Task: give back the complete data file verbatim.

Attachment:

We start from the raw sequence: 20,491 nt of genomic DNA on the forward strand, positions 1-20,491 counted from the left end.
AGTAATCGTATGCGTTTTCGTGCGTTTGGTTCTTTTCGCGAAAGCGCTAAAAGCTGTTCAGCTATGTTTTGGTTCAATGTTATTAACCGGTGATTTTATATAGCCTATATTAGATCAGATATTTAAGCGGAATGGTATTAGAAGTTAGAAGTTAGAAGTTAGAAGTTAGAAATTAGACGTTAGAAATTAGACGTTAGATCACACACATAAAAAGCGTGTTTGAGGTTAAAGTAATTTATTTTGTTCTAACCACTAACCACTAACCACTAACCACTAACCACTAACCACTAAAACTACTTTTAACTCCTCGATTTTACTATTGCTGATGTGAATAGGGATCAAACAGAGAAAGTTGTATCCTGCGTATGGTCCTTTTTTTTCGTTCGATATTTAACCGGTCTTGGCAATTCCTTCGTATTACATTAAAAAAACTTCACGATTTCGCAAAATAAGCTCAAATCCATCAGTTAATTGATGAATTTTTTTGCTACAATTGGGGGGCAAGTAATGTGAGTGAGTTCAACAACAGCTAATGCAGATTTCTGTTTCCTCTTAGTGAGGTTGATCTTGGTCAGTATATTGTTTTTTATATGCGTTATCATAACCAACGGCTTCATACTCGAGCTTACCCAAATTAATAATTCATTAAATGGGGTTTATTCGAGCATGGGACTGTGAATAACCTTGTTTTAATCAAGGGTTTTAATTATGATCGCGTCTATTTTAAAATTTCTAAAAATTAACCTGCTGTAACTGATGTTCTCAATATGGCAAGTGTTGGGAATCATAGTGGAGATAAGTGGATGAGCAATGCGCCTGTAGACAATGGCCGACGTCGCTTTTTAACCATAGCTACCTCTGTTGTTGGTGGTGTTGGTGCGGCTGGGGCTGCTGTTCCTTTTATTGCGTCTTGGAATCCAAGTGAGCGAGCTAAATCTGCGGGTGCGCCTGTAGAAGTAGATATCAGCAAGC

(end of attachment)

We start from the raw sequence: 20,491 nt of genomic DNA on the forward strand, positions 1-20,491 counted from the left end.
AGTAATCGTATGCGTTTTCGTGCGTTTGGTTCTTTTCGCGAAAGCGCTAAAAGCTGTTCAGCTATGTTTTGGTTCAATGTTATTAACCGGTGATTTTATATAGCCTATATTAGATCAGATATTTAAGCGGAATGGTATTAGAAGTTAGAAGTTAGAAGTTAGAAGTTAGAAATTAGACGTTAGAAATTAGACGTTAGATCACACACATAAAAAGCGTGTTTGAGGTTAAAGTAATTTATTTTGTTCTAACCACTAACCACTAACCACTAACCACTAACCACTAACCACTAAAACTACTTTTAACTCCTCGATTTTACTATTGCTGATGTGAATAGGGATCAAACAGAGAAAGTTGTATCCTGCGTATGGTCCTTTTTTTTCGTTCGATATTTAACCGGTCTTGGCAATTCCTTCGTATTACATTAAAAAAACTTCACGATTTCGCAAAATAAGCTCAAATCCATCAGTTAATTGATGAATTTTTTTGCTACAATTGGGGGGCAAGTAATGTGAGTGAGTTCAACAACAGCTAATGCAGATTTCTGTTTCCTCTTAGTGAGGTTGATCTTGGTCAGTATATTGTTTTTTATATGCGTTATCATAACCAACGGCTTCATACTCGAGCTTACCCAAATTAATAATTCATTAAATGGGGTTTATTCGAGCATGGGACTGTGAATAACCTTGTTTTAATCAAGGGTTTTAATTATGATCGCGTCTATTTTAAAATTTCTAAAAATTAACCTGCTGTAACTGATGTTCTCAATATGGCAAGTGTTGGGAATCATAGTGGAGATAAGTGGATGAGCAATGCGCCTGTAGACAATGGCCGACGTCGCTTTTTAACCATAGCTACCTCTGTTGTTGGTGGTGTTGGTGCGGCTGGGGCTGCTGTTCCTTTTATTGCGTCTTGGAATCCAAGTGAGCGAGCTAAATCTGCGGGTGCGCCTGTAGAAGTAGATATCAGCAAGC